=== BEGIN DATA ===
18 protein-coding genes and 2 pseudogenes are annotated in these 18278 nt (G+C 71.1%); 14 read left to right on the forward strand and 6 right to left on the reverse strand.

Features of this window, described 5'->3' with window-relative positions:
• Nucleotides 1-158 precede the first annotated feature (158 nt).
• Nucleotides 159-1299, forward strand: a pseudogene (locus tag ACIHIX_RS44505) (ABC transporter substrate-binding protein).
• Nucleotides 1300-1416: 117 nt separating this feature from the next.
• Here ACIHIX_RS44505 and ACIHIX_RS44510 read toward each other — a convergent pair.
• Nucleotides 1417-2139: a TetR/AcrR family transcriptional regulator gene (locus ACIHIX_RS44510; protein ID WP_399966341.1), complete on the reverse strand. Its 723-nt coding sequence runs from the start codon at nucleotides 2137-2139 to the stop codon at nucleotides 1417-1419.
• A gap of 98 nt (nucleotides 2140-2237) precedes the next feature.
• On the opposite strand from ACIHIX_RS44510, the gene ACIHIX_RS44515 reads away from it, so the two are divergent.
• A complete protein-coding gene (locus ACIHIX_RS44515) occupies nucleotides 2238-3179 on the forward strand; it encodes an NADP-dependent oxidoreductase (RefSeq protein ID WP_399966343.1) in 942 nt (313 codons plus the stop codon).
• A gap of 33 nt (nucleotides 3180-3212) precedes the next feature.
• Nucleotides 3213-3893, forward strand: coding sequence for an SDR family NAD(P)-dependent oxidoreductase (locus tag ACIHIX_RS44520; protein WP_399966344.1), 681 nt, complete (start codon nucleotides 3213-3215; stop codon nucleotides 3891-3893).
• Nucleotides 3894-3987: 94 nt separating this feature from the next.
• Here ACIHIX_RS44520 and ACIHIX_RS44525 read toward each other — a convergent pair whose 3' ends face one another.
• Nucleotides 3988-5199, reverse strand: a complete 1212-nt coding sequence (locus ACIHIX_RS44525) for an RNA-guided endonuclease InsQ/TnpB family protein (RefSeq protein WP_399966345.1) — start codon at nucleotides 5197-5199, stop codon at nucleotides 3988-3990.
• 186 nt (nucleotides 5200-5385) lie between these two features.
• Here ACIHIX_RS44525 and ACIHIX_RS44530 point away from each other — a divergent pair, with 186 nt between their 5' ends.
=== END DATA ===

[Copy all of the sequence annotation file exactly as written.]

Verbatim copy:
18 protein-coding genes and 2 pseudogenes are annotated in these 18278 nt (G+C 71.1%); 14 read left to right on the forward strand and 6 right to left on the reverse strand.

Features of this window, described 5'->3' with window-relative positions:
• Nucleotides 1-158 precede the first annotated feature (158 nt).
• Nucleotides 159-1299, forward strand: a pseudogene (locus tag ACIHIX_RS44505) (ABC transporter substrate-binding protein).
• Nucleotides 1300-1416: 117 nt separating this feature from the next.
• Here ACIHIX_RS44505 and ACIHIX_RS44510 read toward each other — a convergent pair.
• Nucleotides 1417-2139: a TetR/AcrR family transcriptional regulator gene (locus ACIHIX_RS44510; protein ID WP_399966341.1), complete on the reverse strand. Its 723-nt coding sequence runs from the start codon at nucleotides 2137-2139 to the stop codon at nucleotides 1417-1419.
• A gap of 98 nt (nucleotides 2140-2237) precedes the next feature.
• On the opposite strand from ACIHIX_RS44510, the gene ACIHIX_RS44515 reads away from it, so the two are divergent.
• A complete protein-coding gene (locus ACIHIX_RS44515) occupies nucleotides 2238-3179 on the forward strand; it encodes an NADP-dependent oxidoreductase (RefSeq protein ID WP_399966343.1) in 942 nt (313 codons plus the stop codon).
• A gap of 33 nt (nucleotides 3180-3212) precedes the next feature.
• Nucleotides 3213-3893, forward strand: coding sequence for an SDR family NAD(P)-dependent oxidoreductase (locus tag ACIHIX_RS44520; protein WP_399966344.1), 681 nt, complete (start codon nucleotides 3213-3215; stop codon nucleotides 3891-3893).
• Nucleotides 3894-3987: 94 nt separating this feature from the next.
• Here ACIHIX_RS44520 and ACIHIX_RS44525 read toward each other — a convergent pair whose 3' ends face one another.
• Nucleotides 3988-5199, reverse strand: a complete 1212-nt coding sequence (locus ACIHIX_RS44525) for an RNA-guided endonuclease InsQ/TnpB family protein (RefSeq protein WP_399966345.1) — start codon at nucleotides 5197-5199, stop codon at nucleotides 3988-3990.
• 186 nt (nucleotides 5200-5385) lie between these two features.
• Here ACIHIX_RS44525 and ACIHIX_RS44530 point away from each other — a divergent pair, with 186 nt between their 5' ends.